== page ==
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Online classes, meant for relief, have own hurdles

GCC offers Web-based courses to deal with overcrowding, but some hold-ups are spurring scrutiny of them.

September 04, 2010|By Max Zimbert,

Pedro Kim has yet to begin his student development class. The course is almost entirely online, and while the rest of his students were almost one week into their school routine at Glendale Community College, Kim is being left behind.

"I haven't had the orientation yet," he said Friday. "I can't log on until we've had [that]."

The mandatory face-to-face orientation and classroom final that are required for all classes have stymied Glendale Community College officials as they look for new ways to reach students through online courses, while easing the overcrowding issues of having so many bodies on the campus.

The regulations have drawn scrutiny and become an object of scorn among some college board trustees, administrators, students and faculty members who see it as a strait jacket.


"It defeats the purpose of an online class," said Janet Shamilian, president of student government and the student trustee. "I don't see the reasoning behind it. I've heard from students they'd rather have it be totally online."

Demand for entirely online classes continues to surge, but the mandatory orientation and a hiring freeze have capped Glendale Community College's capability to grow student enrollment through the World Wide Web.

"It all has this synergy together that makes [expansion] really challenging," said Shereen Allison, the college's associate dean for instructional technology. "Online has its own set of issues and challenges and I think we're moving in the right direction."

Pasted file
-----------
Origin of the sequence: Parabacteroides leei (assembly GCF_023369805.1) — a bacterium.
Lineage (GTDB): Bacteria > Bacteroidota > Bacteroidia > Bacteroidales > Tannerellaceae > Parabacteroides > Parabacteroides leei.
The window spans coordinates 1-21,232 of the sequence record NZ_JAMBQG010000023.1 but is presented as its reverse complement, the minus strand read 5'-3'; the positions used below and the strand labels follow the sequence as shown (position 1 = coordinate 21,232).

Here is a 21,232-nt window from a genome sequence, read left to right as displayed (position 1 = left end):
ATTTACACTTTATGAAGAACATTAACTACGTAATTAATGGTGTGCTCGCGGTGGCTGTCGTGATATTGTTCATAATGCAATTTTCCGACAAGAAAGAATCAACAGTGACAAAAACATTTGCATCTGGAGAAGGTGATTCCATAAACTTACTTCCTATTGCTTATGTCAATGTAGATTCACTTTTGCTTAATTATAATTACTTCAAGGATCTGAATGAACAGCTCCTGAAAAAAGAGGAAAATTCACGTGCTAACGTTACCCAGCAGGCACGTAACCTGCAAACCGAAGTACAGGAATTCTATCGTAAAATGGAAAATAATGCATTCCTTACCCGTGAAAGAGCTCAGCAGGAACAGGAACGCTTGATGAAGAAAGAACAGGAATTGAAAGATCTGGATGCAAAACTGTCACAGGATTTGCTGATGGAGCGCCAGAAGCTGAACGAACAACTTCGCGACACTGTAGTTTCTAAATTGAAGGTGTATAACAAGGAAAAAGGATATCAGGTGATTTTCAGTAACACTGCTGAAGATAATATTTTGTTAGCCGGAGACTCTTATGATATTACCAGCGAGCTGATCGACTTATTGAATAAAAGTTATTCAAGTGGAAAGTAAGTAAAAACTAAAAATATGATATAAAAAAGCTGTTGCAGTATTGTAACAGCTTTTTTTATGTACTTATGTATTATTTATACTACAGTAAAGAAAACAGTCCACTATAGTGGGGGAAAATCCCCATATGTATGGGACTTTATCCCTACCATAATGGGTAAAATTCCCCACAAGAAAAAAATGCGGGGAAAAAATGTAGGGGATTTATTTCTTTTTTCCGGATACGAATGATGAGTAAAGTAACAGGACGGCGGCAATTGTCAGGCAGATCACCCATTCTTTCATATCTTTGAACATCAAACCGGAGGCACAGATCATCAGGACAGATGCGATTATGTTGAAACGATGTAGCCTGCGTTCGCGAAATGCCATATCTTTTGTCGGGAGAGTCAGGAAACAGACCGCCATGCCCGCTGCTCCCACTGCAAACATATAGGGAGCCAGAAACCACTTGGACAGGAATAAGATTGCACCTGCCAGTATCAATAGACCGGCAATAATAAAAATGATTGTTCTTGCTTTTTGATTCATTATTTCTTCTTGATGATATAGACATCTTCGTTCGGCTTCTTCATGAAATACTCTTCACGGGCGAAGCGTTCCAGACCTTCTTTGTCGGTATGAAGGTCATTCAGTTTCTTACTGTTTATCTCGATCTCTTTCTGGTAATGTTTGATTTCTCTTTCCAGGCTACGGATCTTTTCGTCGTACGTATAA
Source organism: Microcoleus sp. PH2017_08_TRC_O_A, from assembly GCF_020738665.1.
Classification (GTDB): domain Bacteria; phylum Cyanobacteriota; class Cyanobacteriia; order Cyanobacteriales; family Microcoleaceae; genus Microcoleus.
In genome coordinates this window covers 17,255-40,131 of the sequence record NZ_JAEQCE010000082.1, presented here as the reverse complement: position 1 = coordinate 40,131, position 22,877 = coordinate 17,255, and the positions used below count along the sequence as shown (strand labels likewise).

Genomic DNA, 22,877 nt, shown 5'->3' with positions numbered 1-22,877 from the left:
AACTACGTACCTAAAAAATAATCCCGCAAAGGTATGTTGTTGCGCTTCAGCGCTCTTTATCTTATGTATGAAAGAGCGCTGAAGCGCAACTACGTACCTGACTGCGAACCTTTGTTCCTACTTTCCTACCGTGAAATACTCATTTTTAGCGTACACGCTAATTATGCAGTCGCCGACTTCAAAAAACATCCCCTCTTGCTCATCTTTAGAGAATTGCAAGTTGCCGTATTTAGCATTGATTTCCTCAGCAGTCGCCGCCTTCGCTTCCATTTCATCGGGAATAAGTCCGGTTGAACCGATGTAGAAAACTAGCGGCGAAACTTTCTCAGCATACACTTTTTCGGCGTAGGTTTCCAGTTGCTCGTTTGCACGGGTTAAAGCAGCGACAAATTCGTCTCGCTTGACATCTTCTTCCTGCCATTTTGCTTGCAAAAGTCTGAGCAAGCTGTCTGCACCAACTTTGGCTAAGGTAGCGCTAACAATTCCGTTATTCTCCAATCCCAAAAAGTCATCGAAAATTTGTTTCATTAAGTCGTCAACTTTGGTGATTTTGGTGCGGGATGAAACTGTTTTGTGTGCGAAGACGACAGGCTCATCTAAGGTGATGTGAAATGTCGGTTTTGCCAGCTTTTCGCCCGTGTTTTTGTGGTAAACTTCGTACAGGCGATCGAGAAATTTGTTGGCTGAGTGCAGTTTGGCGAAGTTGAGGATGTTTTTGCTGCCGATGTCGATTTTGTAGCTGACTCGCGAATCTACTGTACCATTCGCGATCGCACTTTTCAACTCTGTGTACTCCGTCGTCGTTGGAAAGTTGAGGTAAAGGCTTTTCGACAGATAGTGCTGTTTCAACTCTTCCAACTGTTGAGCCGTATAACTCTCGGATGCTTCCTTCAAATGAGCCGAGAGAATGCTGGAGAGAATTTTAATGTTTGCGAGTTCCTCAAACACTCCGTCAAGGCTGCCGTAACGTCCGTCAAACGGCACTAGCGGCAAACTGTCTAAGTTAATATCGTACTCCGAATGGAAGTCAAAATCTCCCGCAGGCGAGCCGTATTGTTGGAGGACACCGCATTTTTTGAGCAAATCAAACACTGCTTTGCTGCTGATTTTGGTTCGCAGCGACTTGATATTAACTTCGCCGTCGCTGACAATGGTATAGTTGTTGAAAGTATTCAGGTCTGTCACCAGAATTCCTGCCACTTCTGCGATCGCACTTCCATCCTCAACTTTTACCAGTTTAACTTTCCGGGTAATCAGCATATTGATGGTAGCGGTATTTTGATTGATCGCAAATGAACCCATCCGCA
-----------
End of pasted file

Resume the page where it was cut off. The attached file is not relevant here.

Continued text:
But some instructors are opposed to online instruction as it could dilute higher education.

"The faculty opinion is across the board from 'No we shouldn't go that way,' to 'Yes we should go that way,'" said Michael Scott, president of the Academic Senate. "Everybody has their own opinion as to the quality and success of online courses."

Budget cut stalemate

With no state budget in sight, college officials have begun circling the mandatory face-to-face rule as a way to further expand college access.

"I think we probably would've turned the corner a year, or two years, ago," Allison said. "The budget's been so difficult the last few years for every program that there's not a real growth mode right now."

Many students flocking to community colleges are beyond the typical 18- to 22-year-old. Many are seeking employable skills, or struggling to balance class with work and family commitments.

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